D O C . 3 3 9 A N I S O T R O P I C P R E S S U R E F O R C E S 2 6 9 components of the heat flow itself. That these really do exist and how they can be calculated in a simple way will be demonstrated in the following. A more detailed presentation can be found in the Zurich dissertation by Miss E. Einstein (1922).[3] We assume mechanical equilibrium of the flowing gas: If such isotropic pressure forces exist, then—as is gathered from purely formal considerations—they must be of the form , . . . (1) where p signifies the location-independent part of the gas pressure, the compo- nents of the heat flow (on the part appertaining to the molecule’s progressive mo- tion), or = 0, resp., depending on whether or z and are constants, depending on the state of the gas at the position under consideration. In the following we want to treat them as if they were independent of the coordi- nates, which however would imply an approximation. It is known that the heat flow fulfills both the relations . . . (2) . . . (3) Furthermore the equilibrium condition of the gas is . . . . (4) If one inserts in this in (1) the expressions (1), then one obtains with respect to (2) and (3), neglecting the spatial variability of the constants z and , the result , so that one obtains instead of (1): . . . . (1a) There now remains the solution of the main aim of finding out z from a consider- ation in gas theory. We ask about the most probable distribution of velocities at one location of the gas in which a heat flow occurs in the direction of the x axis without a current of the molecules (motion).[4] We look for an extremum of the Boltzmann integral,[5] pμν pδμν z z′( f α 2 )δμν + + = δμν 1= μ ν = μ ν z′ ∂fμ ∂xμ -------- μ 0= ∂fμ ∂xν ------- - ∂fν ∂xμ -------- 0. = ∂pμν ∂xν ----------- ν 0= μ 1 2 3) , , = ( z′ z′ 1 2 --z - –= pμν pδμν z 1 2 -–--δμν 2 α +=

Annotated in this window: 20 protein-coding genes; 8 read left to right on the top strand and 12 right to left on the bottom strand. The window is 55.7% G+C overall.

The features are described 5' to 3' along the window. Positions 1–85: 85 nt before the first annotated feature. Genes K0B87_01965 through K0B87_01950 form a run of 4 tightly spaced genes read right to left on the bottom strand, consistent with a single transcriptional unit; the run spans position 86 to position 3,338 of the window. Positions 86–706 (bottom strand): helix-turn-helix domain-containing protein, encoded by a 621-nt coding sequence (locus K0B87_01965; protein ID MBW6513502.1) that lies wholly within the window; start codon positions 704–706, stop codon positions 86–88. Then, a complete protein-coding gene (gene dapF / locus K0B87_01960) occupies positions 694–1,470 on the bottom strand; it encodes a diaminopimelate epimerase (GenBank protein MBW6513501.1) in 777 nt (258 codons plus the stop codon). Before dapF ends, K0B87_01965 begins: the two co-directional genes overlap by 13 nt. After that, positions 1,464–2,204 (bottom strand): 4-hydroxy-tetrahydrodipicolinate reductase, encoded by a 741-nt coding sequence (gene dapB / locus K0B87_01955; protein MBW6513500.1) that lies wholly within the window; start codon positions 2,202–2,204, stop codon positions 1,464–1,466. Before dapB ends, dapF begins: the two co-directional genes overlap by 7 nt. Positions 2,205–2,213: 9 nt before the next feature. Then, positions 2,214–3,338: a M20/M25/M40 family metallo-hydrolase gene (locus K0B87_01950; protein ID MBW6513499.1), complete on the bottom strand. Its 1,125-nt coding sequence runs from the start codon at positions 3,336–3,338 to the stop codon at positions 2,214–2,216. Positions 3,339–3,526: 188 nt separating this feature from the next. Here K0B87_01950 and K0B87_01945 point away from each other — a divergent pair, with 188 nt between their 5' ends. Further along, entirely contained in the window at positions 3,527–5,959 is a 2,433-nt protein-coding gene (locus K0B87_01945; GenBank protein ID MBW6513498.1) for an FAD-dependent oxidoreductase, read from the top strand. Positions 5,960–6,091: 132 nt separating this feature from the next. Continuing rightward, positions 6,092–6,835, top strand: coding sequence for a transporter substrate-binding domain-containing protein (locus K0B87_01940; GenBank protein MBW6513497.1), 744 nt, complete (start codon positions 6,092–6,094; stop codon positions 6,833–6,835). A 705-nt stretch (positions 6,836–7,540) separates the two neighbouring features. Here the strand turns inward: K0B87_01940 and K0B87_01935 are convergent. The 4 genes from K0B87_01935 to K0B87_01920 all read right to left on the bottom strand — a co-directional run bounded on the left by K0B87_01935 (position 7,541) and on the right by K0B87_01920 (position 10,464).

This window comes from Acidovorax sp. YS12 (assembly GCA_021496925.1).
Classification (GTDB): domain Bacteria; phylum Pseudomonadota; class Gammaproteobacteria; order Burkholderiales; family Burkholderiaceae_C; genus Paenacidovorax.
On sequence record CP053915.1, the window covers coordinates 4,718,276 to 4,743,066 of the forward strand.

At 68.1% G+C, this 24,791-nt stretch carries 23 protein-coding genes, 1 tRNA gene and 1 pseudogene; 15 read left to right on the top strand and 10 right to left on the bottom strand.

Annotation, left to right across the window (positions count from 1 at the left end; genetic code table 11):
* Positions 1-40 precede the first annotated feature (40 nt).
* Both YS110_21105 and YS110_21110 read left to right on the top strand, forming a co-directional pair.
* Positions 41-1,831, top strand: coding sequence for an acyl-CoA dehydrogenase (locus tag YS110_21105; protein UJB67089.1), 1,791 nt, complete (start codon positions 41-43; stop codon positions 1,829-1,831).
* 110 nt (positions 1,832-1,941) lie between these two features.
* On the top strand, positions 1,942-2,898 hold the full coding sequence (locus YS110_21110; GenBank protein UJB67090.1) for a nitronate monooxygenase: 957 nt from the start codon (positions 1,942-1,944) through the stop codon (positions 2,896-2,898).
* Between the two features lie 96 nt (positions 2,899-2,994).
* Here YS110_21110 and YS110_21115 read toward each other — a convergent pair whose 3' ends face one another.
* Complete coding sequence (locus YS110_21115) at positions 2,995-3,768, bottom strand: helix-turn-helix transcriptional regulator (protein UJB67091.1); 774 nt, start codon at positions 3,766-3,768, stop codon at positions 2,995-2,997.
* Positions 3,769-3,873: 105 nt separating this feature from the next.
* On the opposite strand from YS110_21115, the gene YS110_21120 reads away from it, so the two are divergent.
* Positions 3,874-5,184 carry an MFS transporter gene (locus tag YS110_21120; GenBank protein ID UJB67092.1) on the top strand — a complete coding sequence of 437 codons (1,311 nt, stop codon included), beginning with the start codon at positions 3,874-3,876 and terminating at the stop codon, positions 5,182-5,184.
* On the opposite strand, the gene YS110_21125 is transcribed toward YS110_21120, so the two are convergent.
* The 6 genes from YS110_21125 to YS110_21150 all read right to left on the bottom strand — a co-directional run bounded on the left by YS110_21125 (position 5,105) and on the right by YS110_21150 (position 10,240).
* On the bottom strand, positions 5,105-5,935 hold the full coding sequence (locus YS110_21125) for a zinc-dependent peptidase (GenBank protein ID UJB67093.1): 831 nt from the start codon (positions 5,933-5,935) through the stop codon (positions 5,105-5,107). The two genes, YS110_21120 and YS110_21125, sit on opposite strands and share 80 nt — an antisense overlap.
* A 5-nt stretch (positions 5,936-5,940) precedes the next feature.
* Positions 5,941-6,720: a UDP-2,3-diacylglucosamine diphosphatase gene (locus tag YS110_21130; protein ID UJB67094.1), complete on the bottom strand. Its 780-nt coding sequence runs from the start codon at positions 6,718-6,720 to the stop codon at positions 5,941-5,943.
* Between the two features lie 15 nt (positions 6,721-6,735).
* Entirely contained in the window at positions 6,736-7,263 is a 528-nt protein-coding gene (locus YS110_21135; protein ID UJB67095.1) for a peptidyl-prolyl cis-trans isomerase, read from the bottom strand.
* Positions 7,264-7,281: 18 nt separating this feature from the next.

Previous Page Next Page